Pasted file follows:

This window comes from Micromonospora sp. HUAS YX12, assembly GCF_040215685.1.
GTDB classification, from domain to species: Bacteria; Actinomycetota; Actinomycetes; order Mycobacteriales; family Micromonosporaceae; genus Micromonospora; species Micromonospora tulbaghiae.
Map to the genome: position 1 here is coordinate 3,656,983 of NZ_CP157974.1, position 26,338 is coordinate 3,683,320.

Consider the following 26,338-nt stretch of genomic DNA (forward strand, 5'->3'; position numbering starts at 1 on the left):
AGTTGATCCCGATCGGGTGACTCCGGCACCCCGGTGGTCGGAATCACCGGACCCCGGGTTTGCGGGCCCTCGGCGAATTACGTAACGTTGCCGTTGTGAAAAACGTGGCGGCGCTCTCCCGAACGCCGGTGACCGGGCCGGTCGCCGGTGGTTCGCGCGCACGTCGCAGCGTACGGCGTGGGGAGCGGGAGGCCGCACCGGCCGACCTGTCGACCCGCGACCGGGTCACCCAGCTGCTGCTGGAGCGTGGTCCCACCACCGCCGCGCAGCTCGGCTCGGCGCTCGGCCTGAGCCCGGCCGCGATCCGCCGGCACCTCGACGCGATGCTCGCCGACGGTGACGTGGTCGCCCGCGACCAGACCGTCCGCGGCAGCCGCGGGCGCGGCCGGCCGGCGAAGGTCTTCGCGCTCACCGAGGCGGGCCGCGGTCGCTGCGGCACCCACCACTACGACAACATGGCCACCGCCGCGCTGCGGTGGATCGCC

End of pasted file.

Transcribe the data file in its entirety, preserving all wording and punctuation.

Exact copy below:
This window comes from Micromonospora sp. HUAS YX12, assembly GCF_040215685.1.
GTDB classification, from domain to species: Bacteria; Actinomycetota; Actinomycetes; order Mycobacteriales; family Micromonosporaceae; genus Micromonospora; species Micromonospora tulbaghiae.
Map to the genome: position 1 here is coordinate 3,656,983 of NZ_CP157974.1, position 26,338 is coordinate 3,683,320.

Consider the following 26,338-nt stretch of genomic DNA (forward strand, 5'->3'; position numbering starts at 1 on the left):
AGTTGATCCCGATCGGGTGACTCCGGCACCCCGGTGGTCGGAATCACCGGACCCCGGGTTTGCGGGCCCTCGGCGAATTACGTAACGTTGCCGTTGTGAAAAACGTGGCGGCGCTCTCCCGAACGCCGGTGACCGGGCCGGTCGCCGGTGGTTCGCGCGCACGTCGCAGCGTACGGCGTGGGGAGCGGGAGGCCGCACCGGCCGACCTGTCGACCCGCGACCGGGTCACCCAGCTGCTGCTGGAGCGTGGTCCCACCACCGCCGCGCAGCTCGGCTCGGCGCTCGGCCTGAGCCCGGCCGCGATCCGCCGGCACCTCGACGCGATGCTCGCCGACGGTGACGTGGTCGCCCGCGACCAGACCGTCCGCGGCAGCCGCGGGCGCGGCCGGCCGGCGAAGGTCTTCGCGCTCACCGAGGCGGGCCGCGGTCGCTGCGGCACCCACCACTACGACAACATGGCCACCGCCGCGCTGCGGTGGATCGCC